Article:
The Amelia Island Concours d’Elegance has established itself over the past 22 years as one of the finest shows of its kind anywhere in the world. The event, held each year on the picturesque Amelia Island, Florida coastline, is a celebration of all the things that make us love classic cars – from the stories, to the people, to the cars themselves. Here are eight of our favorite cars from the 2017 concours d’elegance. We can’t wait to return next year.
1935 S.S. 1 Coupe
The S.S. 1 was the first car designed by Sir William Lyons, co-founder of the Swallow Sidecar and Coachbuilding Company, or simply, S.S. After WWII, the name of the company was changed to the familiar Jaguar moniker, largely due to avoid connotations to the Nazi party. The “Drophead Coupe” version shown here is rakish and sporty looking, but was really a value-based proposition in its day, costing less than most competitors. This example was delivered new to Argentinian tango performer Ada Falcon and spent 80 years in Buenos Aires before arriving in the U.S. last year.
1951 Ferrari 212 Inter
Italian automotive designer Giovanni Michelotti is responsible for the breathtaking, low-cut roofline on this Ferrari 212 Inter, a design he penned while working with coachbuilder Vignale. As the story goes, the intricate front grille design on this car – one of its most striking features – was derided by Enzo Ferrari, who preferred the “egg-crate” grille that had come to typify Ferraris of this vintage. This car was sold new in Portugal and remained there for its first 44 years of life, arriving in the U.S. somewhat later in 2011.
1955 Jaguar D-Type
Among the highlights of the Amelia Island Concours d’Elegance this year was a large showing of Jaguar D-Type models. Thirteen of the 16 total D-Types built were on display (along with several road-going XKSS models) and this example, serial number XKD 501, was one of the most significant, having won the 1956 24 Hours of Le Mans, an endurance race with the opportunity for very high speeds that the gorgeously aerodynamic D-Type was well-suited for. One of the more original D-Types in existence, this car retains its original chassis, body, and 3.4-liter, three-carb, dry-sump inline-six-cylinder engine as it ran at Le Mans in ’56.
1970 Datsun 240Z BRE
Not all race cars are as fortunate as the D-Type above. Case-in-point: this 1970 Datsun 240Z. Race driver John Morton and automotive engineer and designer Peter Brock campaigned a 240Z in the 1970 and ’71 seasons of the SCCA’s C Production championship and won both years, flying their classic BRE team colors. In 1977, their car was written off after a crash, but the engine, transmission, roll bar, gauges and other key components were transferred to this 1970 240Z. The car was completed over the past few years with the assistance of John Morton and Peter Brock themselves.
1965 Honda RA272
Many current automakers hold booths at the Amelia Island Concours d’Elegance to display their modern production cars. Not so Honda, which used its booth to display this RA272 Formula 1 car. The car was a revision of the ’64 RA271, with lighter weight (just 1,157 lbs), easier servicing and – later in the season – a lower engine position for the 217-hp, 1.5-liter, DOHC V-12, resulting in improved handling. In this configuration, Californian kid Richie Ginther scored both his and Honda’s first Formula 1 victory at the 1965 Mexican Grand Prix.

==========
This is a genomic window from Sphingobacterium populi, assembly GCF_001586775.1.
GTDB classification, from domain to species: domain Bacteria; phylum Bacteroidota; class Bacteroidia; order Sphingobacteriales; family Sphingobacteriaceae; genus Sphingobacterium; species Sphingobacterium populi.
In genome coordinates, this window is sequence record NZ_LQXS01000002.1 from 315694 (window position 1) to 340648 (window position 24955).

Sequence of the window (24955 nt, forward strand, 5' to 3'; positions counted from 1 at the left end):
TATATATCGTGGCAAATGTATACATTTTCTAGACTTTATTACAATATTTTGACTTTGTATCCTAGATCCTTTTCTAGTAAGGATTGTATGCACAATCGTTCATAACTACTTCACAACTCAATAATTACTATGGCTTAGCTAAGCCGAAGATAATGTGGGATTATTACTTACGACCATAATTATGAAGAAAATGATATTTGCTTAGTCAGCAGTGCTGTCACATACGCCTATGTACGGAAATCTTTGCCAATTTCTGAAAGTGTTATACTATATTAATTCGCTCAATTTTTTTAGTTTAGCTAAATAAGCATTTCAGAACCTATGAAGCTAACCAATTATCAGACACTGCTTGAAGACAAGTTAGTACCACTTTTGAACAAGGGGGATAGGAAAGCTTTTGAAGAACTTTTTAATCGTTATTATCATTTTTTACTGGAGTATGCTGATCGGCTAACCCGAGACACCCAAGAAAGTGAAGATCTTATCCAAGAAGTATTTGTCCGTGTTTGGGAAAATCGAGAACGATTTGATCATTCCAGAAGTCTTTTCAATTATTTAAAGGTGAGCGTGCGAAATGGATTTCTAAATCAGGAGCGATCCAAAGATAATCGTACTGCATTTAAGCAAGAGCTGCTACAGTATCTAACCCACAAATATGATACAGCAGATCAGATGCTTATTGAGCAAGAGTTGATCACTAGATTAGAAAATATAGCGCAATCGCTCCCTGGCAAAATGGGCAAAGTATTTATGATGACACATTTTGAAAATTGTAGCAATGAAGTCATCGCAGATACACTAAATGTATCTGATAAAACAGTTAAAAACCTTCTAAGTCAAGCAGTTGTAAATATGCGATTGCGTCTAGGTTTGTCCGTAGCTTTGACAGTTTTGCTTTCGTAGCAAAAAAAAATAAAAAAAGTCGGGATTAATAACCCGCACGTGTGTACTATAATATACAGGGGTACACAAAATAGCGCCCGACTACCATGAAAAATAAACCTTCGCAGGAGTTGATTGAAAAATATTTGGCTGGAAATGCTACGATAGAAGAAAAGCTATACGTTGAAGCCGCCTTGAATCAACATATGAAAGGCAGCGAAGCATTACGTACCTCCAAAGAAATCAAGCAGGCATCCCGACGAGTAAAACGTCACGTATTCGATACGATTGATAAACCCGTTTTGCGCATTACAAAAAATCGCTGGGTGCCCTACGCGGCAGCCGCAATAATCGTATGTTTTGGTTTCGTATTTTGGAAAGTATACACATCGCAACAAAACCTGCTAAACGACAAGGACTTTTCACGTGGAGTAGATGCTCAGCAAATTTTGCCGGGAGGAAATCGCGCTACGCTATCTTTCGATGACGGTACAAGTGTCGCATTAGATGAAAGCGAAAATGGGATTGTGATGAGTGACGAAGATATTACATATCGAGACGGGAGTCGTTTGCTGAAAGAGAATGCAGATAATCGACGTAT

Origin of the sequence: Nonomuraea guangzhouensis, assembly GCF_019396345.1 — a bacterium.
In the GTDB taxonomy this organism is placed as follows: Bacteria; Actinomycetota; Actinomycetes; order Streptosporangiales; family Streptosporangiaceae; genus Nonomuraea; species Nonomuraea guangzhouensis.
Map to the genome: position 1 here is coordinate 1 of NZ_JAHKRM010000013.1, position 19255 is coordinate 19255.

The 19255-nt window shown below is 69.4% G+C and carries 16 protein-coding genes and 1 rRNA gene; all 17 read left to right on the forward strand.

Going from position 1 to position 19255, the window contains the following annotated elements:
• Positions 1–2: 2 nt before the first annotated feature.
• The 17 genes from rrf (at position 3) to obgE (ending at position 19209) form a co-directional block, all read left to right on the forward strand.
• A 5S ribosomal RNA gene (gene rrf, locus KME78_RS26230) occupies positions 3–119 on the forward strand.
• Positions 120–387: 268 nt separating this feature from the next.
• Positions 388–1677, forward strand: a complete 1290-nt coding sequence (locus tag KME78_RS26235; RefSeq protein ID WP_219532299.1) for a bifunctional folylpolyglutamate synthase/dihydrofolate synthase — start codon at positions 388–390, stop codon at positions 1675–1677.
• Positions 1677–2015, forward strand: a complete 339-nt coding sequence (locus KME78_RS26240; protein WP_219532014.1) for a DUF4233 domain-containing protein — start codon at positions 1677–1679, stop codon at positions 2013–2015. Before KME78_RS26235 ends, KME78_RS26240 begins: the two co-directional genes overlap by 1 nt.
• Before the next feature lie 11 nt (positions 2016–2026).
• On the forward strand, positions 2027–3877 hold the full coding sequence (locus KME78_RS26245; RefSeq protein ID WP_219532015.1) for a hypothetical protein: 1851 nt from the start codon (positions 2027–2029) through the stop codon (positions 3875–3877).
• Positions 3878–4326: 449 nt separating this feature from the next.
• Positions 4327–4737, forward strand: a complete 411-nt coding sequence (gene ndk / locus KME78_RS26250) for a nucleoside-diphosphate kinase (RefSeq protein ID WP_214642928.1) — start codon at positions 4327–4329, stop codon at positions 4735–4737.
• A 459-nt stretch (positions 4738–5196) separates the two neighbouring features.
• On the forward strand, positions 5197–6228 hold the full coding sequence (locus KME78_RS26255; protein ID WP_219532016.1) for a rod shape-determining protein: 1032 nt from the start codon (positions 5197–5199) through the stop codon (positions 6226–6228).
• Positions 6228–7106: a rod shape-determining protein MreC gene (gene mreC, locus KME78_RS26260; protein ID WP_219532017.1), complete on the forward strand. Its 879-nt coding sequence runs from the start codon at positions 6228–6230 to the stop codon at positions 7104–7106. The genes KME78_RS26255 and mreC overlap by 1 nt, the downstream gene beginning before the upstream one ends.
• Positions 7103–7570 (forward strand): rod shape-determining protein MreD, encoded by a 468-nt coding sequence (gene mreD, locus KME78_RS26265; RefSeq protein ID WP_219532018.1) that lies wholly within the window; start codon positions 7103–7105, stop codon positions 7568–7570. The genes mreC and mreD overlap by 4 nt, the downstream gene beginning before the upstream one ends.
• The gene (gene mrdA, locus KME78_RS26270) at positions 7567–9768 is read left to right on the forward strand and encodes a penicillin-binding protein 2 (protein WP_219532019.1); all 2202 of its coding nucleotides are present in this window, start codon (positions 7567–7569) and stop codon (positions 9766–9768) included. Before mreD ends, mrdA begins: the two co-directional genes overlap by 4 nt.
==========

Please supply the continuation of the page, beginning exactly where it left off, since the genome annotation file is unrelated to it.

1980 Lancia Beta Montecarlo
By 1979, Italian automaker Lancia, once a stalwart of sports car racing, had been out of the game for some 25 years. But that year, things changed with this Lancia Beta Montecarlo. Loosely based on the mid-engine design of the Lancia Montecarlo road car (that’s Lancia Scorpion in the U.S.), the Beta Montecarlo race car entered the Group 5 international race class with a 1.5-liter, turbocharged, twin-cam I-4 engine derived from Fiat road cars such as the 124 Spider. The cars were successful and this exact version, owned by rally-car enthusiast John Campion, won its class at the 1981 24 Hours of Le Mans. The Beta Montecarlo racer would lead to the development of the popular Group B Lancia 037 rally car, one of which Campion also owns.
1938 Mercedes-Benz 540 K Streamliner
Developed by the “Sonderwagenbau” coachbuilding department in Sindelfingen, this 540 K Streamliner demonstrates the engineering prowess and advanced thinking that helped to establish Mercedes-Benz – and German engineering, in general – as among the most advanced brands in the automotive world. Designed to maximize aerodynamic efficiency, comfort and speed, all things necessary for relaxed, high-speed touring in pre-war Europe, the 540 K is breathtaking to look at and we imagine even more amazing from behind the wheel. Restored by Mercedes-Benz Classic several years ago, it recorded a drag coefficient of just 0.36 in recent times – vastly improved from the 0.57 cD value given by the standard 540 K.
1969 Dodge Charger Daytona
Once upon a time, NASCAR race cars were actually based on honest-to-goodness production cars rather than pure race chassis built to a single specification. The lineage between what spectators saw driving on the track and what they drove to the track in was real and direct. This ’69 Dodge Charger Daytona shows that heritage – special road-going Daytona editions of the Dodge Charger had to be built with the aerodynamic nose and large rear spoiler seen on this racer in order to homologate the car for the race series. If the bodywork wasn’t available on road cars, the race car wouldn’t be legal. The Daytona ushered in a new aerodynamic age in the sport and was the first NASCAR racer to break the 200-mph barrier, with a 426-ci, 650-hp Hemi engine underhood. This car dominated the 1970 NASCAR Grand National series, which led to it being banned from competition. It later broke 28 land speed records at the Bonneville Salt Flats and is presented today as it ran in the Grand National series.